Ayala has had plenty of interest in him in recent years because of his excellent performances, which had Tony Pulis label him as a Premier League defender plying his trade in the Championship.

Promotion contenders Leeds are known to have expressed an interest in him, for Ayala to stay, the likelihood is he will have to take a pay cut.

Given the injury problems he has had, Middlesbrough and Ayala will hope that the uncertainty surrounding his future will not have an impact on his performances in the run-in because he is needed.

Shotton, in a similar situation, has played well since his own recovery from injury and he has started to link up well with Harold Moukoudi at the back. There is also the option of Dael Fry playing again after the break, but Ayala would still command a starting spot if he was at his best and fully fit.

Woodgate has played with three in defence and a back four this year, so the return of Ayala would increase his options at a time when Shotton and Moukoudi are being relied upon to stay away from injury trouble.

Whether Ayala stays beyond this season, though, seems more unlikely.


There will come a point in the weeks ahead when Woodgate will have to make plans for next season, regardless of what division they are in.

Woodgate has outlined from day one since taking over from Pulis that he wants his side to play in a certain way – with a high press and an exciting brand of football.

There have been signs of that this season but as more games have gone by, it has become more about getting results than the performances. Going forward, the head coach wants to see both.

He will have learned plenty of lessons, and about himself as a coach during his first season in charge, and that is likely to mean he will do certain things differently.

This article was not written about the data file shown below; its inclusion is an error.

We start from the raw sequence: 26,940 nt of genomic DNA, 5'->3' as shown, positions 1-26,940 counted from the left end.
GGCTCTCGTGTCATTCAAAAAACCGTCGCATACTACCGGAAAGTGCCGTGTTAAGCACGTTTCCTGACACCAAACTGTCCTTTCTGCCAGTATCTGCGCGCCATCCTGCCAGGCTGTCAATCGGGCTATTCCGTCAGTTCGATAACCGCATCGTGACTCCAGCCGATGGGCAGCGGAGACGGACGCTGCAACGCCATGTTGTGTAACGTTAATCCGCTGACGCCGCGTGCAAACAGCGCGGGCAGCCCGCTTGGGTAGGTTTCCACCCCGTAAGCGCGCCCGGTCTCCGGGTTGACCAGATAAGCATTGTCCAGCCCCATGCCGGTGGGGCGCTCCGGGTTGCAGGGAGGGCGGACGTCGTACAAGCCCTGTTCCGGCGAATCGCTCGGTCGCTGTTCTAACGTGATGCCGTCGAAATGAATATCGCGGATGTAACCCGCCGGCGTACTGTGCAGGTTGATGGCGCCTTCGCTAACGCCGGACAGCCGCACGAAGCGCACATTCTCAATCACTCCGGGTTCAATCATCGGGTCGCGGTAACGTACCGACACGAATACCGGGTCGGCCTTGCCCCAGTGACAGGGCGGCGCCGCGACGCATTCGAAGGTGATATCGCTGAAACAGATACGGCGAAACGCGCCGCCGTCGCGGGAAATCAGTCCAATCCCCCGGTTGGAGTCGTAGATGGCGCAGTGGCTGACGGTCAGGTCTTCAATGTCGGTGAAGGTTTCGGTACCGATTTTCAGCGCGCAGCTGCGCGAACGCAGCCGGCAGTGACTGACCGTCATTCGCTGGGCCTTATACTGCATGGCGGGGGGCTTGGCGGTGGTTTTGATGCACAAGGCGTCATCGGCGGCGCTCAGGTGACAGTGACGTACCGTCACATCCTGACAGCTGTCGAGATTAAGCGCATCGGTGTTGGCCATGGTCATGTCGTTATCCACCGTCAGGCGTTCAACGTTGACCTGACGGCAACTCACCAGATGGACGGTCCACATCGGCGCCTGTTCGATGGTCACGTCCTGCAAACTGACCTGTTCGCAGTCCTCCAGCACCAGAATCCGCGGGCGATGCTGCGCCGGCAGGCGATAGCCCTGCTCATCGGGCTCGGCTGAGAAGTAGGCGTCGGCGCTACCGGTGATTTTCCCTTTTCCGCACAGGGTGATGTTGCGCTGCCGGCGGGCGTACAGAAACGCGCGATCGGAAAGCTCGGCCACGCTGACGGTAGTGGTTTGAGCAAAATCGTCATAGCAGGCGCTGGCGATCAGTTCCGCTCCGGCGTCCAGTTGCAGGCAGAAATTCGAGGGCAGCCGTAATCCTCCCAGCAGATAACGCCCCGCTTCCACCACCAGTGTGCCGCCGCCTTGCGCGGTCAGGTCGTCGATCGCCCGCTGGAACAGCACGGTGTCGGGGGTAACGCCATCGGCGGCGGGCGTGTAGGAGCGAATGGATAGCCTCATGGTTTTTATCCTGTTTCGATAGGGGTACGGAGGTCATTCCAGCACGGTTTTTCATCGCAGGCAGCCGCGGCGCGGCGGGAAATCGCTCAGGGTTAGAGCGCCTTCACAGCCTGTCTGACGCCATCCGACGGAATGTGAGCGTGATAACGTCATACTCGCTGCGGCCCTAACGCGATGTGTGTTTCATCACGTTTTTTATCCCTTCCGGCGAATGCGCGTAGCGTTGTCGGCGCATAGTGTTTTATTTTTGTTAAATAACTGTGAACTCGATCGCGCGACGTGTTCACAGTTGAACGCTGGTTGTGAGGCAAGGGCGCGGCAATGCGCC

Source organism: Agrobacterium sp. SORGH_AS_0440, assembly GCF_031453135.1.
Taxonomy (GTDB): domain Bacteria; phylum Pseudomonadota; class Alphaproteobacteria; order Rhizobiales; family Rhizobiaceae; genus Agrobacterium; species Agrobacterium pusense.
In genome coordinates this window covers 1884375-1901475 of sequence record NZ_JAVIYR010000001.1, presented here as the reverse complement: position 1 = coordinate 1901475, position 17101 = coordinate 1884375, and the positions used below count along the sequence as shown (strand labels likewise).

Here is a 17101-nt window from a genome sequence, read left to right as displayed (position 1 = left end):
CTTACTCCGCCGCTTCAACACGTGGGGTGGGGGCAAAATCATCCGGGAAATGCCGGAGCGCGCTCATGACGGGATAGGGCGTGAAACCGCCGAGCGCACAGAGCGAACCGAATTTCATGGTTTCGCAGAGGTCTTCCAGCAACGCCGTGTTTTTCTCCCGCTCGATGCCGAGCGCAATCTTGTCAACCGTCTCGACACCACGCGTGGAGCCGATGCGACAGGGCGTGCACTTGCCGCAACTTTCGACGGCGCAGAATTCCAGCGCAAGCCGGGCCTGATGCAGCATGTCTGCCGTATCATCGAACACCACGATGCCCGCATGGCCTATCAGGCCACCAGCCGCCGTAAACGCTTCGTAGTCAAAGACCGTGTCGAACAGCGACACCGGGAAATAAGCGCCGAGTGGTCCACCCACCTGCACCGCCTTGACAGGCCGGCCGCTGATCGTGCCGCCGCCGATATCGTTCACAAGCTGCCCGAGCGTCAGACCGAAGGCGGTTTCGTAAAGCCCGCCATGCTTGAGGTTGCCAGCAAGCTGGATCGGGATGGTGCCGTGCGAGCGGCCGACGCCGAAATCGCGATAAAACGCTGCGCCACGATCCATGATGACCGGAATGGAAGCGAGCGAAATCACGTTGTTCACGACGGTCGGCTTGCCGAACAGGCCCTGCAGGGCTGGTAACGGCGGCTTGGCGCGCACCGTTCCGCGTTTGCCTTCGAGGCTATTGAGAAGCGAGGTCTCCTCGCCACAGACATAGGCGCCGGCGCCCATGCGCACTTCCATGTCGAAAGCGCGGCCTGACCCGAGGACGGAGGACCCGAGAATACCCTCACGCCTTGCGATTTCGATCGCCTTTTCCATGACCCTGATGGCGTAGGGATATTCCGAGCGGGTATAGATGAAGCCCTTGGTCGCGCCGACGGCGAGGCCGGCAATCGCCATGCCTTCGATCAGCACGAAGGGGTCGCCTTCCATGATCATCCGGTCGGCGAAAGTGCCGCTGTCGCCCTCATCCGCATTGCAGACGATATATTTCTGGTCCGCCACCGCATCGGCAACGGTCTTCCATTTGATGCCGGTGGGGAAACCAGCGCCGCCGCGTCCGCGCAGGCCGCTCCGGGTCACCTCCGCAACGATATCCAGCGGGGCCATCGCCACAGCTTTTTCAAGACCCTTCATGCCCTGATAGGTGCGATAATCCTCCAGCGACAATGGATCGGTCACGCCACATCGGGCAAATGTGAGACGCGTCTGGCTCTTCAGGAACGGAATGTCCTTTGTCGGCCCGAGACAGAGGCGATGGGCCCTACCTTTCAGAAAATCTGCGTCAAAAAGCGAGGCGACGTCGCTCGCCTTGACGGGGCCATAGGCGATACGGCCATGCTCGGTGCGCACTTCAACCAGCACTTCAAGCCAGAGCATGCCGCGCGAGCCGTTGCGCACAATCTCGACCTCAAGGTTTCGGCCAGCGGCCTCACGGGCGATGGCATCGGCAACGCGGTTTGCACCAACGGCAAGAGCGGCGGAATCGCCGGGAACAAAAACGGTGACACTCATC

Woodgate has had a young coaching team around him too, so they have all had to learn things along the way. They will now have an idea of what does and what doesn’t work ahead of a summer when Robbie Keane, Woodgate’s assistant, is likely to decide whether he will stay for a second year.


Once Boro know whether they will be heading to Blackburn or Accrington next season, a decision will have to be made from the top as to how strongly the club will attack promotion.

Due to financial fair play constraints, chairman Steve Gibson is restricted in what he can now do to help such a push in terms of cash because there are no longer any parachute payments coming from the Premier League.

But Gibson has proven before he can turn things around, but cutting things back to a point where it is about a rebuild comes first. Tony Mowbray managed to lay the foundations in such a way before Aitor Karanka was brought in to take them to a different level.

Now Woodgate is overseeing the team during tighter times, and the challenge is on for him to keep Middlesbrough in the Championship. If he can do that then his next challenge will be to bring in the right sort of player to improve the squad, even though it will mean targeting the free agent market and low cost buys in the hope of coming up with a hidden gem.

There is an acceptance from within the club that the recruitment has not been right in recent seasons, which is largely why they have had to pay the price with this season’s battle to beat the drop.

Adrian Bevington, lost his job having been tasked with improving that earlier this season, but it would be wrong to just point the finger at him. Middlesbrough need to come up with a a better plan than they had before his arrival if things are to improve.